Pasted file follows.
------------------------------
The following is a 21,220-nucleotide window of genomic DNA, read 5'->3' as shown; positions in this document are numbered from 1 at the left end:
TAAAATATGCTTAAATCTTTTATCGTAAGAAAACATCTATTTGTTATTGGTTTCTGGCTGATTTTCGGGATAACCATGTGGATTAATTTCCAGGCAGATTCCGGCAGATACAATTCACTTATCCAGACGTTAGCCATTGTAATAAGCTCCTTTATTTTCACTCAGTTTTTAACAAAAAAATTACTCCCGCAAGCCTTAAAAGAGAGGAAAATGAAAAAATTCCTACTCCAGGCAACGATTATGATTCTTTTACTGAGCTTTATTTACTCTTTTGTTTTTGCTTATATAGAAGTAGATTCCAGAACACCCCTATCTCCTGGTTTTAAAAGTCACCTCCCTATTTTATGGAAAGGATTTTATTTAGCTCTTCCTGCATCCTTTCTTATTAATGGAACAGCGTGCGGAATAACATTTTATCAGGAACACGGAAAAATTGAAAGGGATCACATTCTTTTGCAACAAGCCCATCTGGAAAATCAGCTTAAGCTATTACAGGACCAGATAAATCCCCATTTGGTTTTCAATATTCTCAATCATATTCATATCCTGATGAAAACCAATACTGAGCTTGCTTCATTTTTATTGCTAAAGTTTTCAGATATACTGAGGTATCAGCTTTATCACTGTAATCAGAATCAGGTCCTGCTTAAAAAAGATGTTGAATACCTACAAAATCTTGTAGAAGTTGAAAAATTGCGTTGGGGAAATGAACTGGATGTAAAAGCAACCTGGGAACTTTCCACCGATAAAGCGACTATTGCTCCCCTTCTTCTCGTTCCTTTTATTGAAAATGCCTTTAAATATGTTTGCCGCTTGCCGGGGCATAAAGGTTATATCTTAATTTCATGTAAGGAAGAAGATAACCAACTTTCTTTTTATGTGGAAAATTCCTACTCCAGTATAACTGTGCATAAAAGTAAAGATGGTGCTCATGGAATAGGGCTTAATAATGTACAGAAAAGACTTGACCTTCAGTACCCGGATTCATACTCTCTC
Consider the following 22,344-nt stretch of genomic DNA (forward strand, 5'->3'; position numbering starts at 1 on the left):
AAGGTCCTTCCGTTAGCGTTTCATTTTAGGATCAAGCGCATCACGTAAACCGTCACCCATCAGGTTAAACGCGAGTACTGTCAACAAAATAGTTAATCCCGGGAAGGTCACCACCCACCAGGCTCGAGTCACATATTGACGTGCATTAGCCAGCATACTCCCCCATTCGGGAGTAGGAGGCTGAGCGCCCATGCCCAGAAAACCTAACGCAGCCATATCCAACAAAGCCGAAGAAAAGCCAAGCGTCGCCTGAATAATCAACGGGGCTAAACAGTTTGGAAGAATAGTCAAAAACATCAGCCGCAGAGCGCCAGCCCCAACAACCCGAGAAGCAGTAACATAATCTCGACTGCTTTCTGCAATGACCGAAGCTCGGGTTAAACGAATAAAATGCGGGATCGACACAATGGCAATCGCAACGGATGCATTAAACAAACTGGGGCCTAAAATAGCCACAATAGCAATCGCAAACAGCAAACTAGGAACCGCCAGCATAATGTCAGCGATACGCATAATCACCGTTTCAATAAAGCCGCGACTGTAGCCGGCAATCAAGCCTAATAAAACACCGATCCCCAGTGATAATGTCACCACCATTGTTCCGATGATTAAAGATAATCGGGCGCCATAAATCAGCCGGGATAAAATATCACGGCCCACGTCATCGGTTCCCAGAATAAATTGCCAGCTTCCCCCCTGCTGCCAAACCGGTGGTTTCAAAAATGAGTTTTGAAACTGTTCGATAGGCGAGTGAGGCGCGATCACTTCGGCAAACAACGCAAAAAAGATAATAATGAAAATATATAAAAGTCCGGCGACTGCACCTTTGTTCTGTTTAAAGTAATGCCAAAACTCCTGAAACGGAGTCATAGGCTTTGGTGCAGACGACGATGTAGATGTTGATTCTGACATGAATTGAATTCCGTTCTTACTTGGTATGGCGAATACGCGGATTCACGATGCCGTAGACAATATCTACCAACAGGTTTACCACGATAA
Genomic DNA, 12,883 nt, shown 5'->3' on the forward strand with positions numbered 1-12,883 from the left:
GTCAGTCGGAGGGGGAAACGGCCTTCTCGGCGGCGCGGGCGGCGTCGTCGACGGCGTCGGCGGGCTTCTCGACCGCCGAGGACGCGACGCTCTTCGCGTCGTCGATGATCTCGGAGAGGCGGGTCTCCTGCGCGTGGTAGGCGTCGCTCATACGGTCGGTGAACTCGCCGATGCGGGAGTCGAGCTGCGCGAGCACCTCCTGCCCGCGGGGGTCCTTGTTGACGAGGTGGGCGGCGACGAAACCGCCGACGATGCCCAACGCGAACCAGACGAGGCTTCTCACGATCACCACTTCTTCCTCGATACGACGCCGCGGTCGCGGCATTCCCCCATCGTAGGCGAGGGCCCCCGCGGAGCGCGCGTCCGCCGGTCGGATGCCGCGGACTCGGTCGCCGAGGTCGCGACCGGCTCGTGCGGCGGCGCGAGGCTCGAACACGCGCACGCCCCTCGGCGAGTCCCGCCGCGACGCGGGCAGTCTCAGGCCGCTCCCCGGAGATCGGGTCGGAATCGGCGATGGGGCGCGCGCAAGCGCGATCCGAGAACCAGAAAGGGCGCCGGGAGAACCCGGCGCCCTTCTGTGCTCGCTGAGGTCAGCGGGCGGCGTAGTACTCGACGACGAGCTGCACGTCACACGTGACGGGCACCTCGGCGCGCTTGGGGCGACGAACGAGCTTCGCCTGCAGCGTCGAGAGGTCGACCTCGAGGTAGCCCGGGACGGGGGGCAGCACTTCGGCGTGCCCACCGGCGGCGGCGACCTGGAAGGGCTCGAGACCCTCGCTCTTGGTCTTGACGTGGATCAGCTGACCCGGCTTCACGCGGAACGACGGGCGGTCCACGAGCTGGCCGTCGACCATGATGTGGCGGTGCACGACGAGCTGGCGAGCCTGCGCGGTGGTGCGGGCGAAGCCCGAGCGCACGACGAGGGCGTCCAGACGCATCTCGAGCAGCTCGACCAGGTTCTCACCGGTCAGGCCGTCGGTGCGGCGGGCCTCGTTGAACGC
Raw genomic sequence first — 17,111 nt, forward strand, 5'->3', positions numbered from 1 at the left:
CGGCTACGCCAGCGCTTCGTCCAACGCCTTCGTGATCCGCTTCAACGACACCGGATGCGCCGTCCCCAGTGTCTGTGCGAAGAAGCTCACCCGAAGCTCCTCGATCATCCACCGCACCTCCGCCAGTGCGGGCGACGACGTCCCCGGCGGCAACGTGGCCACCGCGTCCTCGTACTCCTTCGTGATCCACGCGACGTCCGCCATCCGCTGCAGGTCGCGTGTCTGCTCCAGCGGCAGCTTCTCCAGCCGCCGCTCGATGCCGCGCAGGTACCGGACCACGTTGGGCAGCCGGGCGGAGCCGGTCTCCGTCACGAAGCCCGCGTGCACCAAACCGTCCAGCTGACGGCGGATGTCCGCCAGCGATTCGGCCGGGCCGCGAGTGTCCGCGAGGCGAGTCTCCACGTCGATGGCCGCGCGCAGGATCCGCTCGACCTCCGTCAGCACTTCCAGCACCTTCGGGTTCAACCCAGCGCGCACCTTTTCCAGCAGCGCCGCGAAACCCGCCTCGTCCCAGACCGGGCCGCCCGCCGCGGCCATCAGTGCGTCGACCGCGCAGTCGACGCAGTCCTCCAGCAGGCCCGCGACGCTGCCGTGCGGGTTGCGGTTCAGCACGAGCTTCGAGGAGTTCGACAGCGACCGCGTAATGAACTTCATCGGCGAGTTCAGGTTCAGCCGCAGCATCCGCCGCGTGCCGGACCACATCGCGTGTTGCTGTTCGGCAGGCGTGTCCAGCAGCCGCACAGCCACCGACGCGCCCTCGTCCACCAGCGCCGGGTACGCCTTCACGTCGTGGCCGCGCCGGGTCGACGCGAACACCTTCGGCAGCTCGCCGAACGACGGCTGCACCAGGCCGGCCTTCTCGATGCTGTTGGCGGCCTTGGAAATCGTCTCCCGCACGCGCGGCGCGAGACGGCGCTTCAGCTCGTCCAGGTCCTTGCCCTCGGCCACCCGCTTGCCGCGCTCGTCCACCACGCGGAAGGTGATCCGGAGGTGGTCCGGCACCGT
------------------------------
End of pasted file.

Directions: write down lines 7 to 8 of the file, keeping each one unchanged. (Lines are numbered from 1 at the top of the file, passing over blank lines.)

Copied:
Raw genomic sequence first — 17,111 nt, forward strand, 5'->3', positions numbered from 1 at the left:
CGGCTACGCCAGCGCTTCGTCCAACGCCTTCGTGATCCGCTTCAACGACACCGGATGCGCCGTCCCCAGTGTCTGTGCGAAGAAGCTCACCCGAAGCTCCTCGATCATCCACCGCACCTCCGCCAGTGCGGGCGACGACGTCCCCGGCGGCAACGTGGCCACCGCGTCCTCGTACTCCTTCGTGATCCACGCGACGTCCGCCATCCGCTGCAGGTCGCGTGTCTGCTCCAGCGGCAGCTTCTCCAGCCGCCGCTCGATGCCGCGCAGGTACCGGACCACGTTGGGCAGCCGGGCGGAGCCGGTCTCCGTCACGAAGCCCGCGTGCACCAAACCGTCCAGCTGACGGCGGATGTCCGCCAGCGATTCGGCCGGGCCGCGAGTGTCCGCGAGGCGAGTCTCCACGTCGATGGCCGCGCGCAGGATCCGCTCGACCTCCGTCAGCACTTCCAGCACCTTCGGGTTCAACCCAGCGCGCACCTTTTCCAGCAGCGCCGCGAAACCCGCCTCGTCCCAGACCGGGCCGCCCGCCGCGGCCATCAGTGCGTCGACCGCGCAGTCGACGCAGTCCTCCAGCAGGCCCGCGACGCTGCCGTGCGGGTTGCGGTTCAGCACGAGCTTCGAGGAGTTCGACAGCGACCGCGTAATGAACTTCATCGGCGAGTTCAGGTTCAGCCGCAGCATCCGCCGCGTGCCGGACCACATCGCGTGTTGCTGTTCGGCAGGCGTGTCCAGCAGCCGCACAGCCACCGACGCGCCCTCGTCCACCAGCGCCGGGTACGCCTTCACGTCGTGGCCGCGCCGGGTCGACGCGAACACCTTCGGCAGCTCGCCGAACGACGGCTGCACCAGGCCGGCCTTCTCGATGCTGTTGGCGGCCTTGGAAATCGTCTCCCGCACGCGCGGCGCGAGACGGCGCTTCAGCTCGTCCAGGTCCTTGCCCTCGGCCACCCGCTTGCCGCGCTCGTCCACCACGCGGAAGGTGATCCGGAGGTGGTCCGGCACCGT